Posted by helenshankster on 11th April 2011
The funding streams for the National Empowerment Partnership’s Every Voice Counts and the Targeted Support Empowerment and Participation Initiative (TSEPI) came to an end on 31st March 2011, but RAWM will continue supporting the work streams created by this project.
RAWM – the vibrant, passionate and strategic support agency for the voluntary and community sector in the West Midlands – is pleased to announce that it is continuing to support the sector as we enter the new financial year 2011–12.
In what is a transition year for RAWM, 2011–12 will provide opportunities to GetConnected, StayConnected and BeConnected with the voluntary and community sector through RAWM via a number of digital platforms.
Sharon Palmer, RAWM’s Chief Executive Officer said:
“RAWM will continue to keep the sector updated on all the latest news, events, resources and discussions around voice, influence and engagement. If you have something to say we want to ‘hear’ your tweets! Alternatively, you can contact us by email, fax, phone or post – we’re still around and we’re planning on staying! RAWM will still be here specialising in facilitating sector voice, supporting sector influence and delivering sector engagement.”
Posted by Denise Taylor on 11th March 2011
A report prepared by Rob Hindle and Alison McLean (January 2011).
Download the full report (pdf, 229kb)
Posted by Denise Taylor on 7th March 2011
Lichfield and District Community & Voluntary Support
Working in partnership with Staffordshire County Council this project aimed for varied outcomes: empowering people as a means of giving them choice and using the focus on personalisation as a means of bringing organisations up to speed so that they can thrive in the new environment.
This focus reflected a concern that support services would be lost and the empowerment that personalisation was meant to bring to individuals would not be realised.
Posted by Denise Taylor on 4th March 2011
Friar Park, Oakham Church, Dudley College and Sandwell MBC
A partnership project, linked to Connecting Communities Programme, led by Sandwell MBC with Friar Park in Wednesbury, and Oakham Church in Rowley Regis.
The project had two strands which focussed on Young People and their families. The areas in the project were characterised by significant, intense social and economic problems, drug and alcohol abuse and the families were classed as hard to engage.
Sandwell Local Authority partnered with locally based community and voluntary groups who were able to exploit existing contacts and put in the extra work needed.
Posted by Denise Taylor on 1st March 2011
This short review presents the findings of an overview evaluation of the TSEPI projects carried out through the Coventry Partnership between 2010 and 2011.
Read the case study evaluation (doc, 389kb)
Posted by Denise Taylor on 15th February 2011
Deelands Tenants Hall is currently owned by the City Council and funded through the Northfield Constituency’s Community Development budget. This budget incorporated costs for utilities, rates and small scale repair and maintenance work. The hall is located on the Cock Hill Estate within one of Birmingham City Council’s 31 priority neighbourhoods. With the lack of an active third sector within and around the estate, the 2009-2011 Neighbourhood Management Plan identified the hall as the key vehicle for local community regeneration through consultation and engagement. Currently, the hall has very limited community use (on average 5 hours per week).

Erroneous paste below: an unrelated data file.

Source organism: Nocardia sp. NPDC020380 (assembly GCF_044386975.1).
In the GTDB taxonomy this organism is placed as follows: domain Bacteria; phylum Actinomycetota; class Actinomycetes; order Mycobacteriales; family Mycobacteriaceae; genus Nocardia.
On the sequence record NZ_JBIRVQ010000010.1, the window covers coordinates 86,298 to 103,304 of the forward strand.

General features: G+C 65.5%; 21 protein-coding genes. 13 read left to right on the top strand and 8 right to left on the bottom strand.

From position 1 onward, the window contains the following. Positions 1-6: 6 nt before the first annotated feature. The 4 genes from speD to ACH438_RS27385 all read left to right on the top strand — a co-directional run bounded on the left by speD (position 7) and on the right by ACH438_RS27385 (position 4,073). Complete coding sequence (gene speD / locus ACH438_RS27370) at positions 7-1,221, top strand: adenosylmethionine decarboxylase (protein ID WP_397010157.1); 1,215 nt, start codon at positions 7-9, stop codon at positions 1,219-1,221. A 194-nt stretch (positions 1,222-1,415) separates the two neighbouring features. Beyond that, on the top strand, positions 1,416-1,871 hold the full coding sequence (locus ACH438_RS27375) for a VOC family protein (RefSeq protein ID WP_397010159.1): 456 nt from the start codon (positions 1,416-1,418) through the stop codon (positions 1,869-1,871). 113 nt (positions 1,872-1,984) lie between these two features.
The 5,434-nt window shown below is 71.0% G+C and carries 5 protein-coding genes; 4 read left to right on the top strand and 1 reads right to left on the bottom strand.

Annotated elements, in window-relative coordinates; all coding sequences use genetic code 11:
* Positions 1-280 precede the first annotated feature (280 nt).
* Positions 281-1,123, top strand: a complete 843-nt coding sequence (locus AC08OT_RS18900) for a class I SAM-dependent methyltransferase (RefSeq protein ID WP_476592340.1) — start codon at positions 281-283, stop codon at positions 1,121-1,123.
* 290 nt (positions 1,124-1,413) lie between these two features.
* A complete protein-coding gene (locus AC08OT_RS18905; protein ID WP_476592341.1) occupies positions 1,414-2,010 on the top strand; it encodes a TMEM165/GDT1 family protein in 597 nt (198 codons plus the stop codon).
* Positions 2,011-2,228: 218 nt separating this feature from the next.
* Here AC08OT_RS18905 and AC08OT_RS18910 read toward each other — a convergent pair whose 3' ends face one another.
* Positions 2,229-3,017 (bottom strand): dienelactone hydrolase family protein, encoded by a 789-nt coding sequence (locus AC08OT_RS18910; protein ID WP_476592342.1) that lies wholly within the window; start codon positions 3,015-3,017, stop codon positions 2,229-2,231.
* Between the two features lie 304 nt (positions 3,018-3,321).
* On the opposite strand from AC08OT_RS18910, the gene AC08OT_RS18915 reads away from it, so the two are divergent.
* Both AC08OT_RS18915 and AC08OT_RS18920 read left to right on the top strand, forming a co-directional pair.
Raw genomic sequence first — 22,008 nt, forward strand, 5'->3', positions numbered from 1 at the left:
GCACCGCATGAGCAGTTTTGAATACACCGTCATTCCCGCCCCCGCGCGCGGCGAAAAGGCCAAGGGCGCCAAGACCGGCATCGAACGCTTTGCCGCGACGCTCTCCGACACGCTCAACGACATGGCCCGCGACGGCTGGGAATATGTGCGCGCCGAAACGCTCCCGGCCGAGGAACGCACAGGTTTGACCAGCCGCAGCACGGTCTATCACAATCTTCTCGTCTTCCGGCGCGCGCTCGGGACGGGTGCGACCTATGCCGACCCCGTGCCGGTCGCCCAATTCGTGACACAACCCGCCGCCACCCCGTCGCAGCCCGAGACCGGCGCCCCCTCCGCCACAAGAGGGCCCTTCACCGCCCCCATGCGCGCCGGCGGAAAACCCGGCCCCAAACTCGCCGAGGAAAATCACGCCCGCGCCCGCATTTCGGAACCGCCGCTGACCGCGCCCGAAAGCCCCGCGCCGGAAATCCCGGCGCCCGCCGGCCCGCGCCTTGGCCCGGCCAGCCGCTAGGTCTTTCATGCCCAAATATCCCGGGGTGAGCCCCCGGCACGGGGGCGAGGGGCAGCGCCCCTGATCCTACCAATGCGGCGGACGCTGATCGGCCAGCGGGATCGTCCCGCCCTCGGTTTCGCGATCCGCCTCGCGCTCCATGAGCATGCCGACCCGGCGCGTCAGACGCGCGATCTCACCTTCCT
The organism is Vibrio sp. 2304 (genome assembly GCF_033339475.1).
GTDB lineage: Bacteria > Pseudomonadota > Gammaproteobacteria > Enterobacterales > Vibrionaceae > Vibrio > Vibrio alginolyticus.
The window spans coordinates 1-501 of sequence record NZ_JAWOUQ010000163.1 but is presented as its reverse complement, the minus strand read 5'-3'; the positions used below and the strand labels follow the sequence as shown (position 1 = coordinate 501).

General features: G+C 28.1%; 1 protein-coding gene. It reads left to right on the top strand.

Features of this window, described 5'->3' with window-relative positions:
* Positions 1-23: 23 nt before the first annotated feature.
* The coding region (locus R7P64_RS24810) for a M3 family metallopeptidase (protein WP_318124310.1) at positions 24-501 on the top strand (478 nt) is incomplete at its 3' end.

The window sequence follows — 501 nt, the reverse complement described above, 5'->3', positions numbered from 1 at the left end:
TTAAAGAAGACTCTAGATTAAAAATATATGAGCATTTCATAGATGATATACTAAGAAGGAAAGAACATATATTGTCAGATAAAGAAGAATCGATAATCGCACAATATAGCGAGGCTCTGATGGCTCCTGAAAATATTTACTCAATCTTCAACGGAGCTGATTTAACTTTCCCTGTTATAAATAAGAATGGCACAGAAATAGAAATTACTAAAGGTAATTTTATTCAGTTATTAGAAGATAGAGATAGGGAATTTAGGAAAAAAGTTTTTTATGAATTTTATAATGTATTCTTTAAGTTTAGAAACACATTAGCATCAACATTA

The hall’s facilities include an indoor hall, office, music studio, garden area and multi use games areas (not floodlit).
Posted by Denise Taylor on 14th February 2011
The term ‘co-production’ was coined originally at the University of Indiana in the 1970s when Professor Elinor Ostrom was asked to explain to the Chicago police why the crime rate went up when the police came off the beat and into patrol cars. She used the term as a way of explaining why the police need the community as much as the community need the police.
This project looked at Public Services as almost anything we do which depends on other people. The project set out to explore and highlight cases in the West Midlands region, looking at the old NI 4 authorities and interpreting past experience through round table discussions.
Posted by Denise Taylor on 13th February 2011
In May 2010, with initial support from the BCC Community Empowerment Lead, and funding from the Target Support for Empowerment and Participation Improvement (TSEPI) Fund and then financial support from Be Birmingham, WiRED launched the Birmingham Women Take Part (BWTP) Programme.
A twelve session programme aimed at BAME women across the city, the programme was designed to bring together women from diverse communities to encourage them, inspire them and to equip them to take part in and influence decision making processes.
The programme proposal entailed training, support and mentoring for women around issues of citizenship, personal development and social transformation. Women were given the opportunity to gain the skills, knowledge and confidence to increase their participation in community activity and in influencing the decisions that affect them. The programme was underpinned by community development values and utilised the approach of the ALAC initiative (Active Learning for Active Citizenship) now known as the Take Part framework www.takepart.org.
Read the full Birmingham Women Take Part Evaluation Report (doc, 266kb)
Posted by Denise Taylor on 12th February 2011
Background statistics showed that there were thematic groups who didn’t get involved in decision making and the City wasn’t able to do as much work in this area as it wanted. The Target Support for Empowerment and Participation Improvement (TSEPI) fund enabled a number of activities targeting specific thematic groups.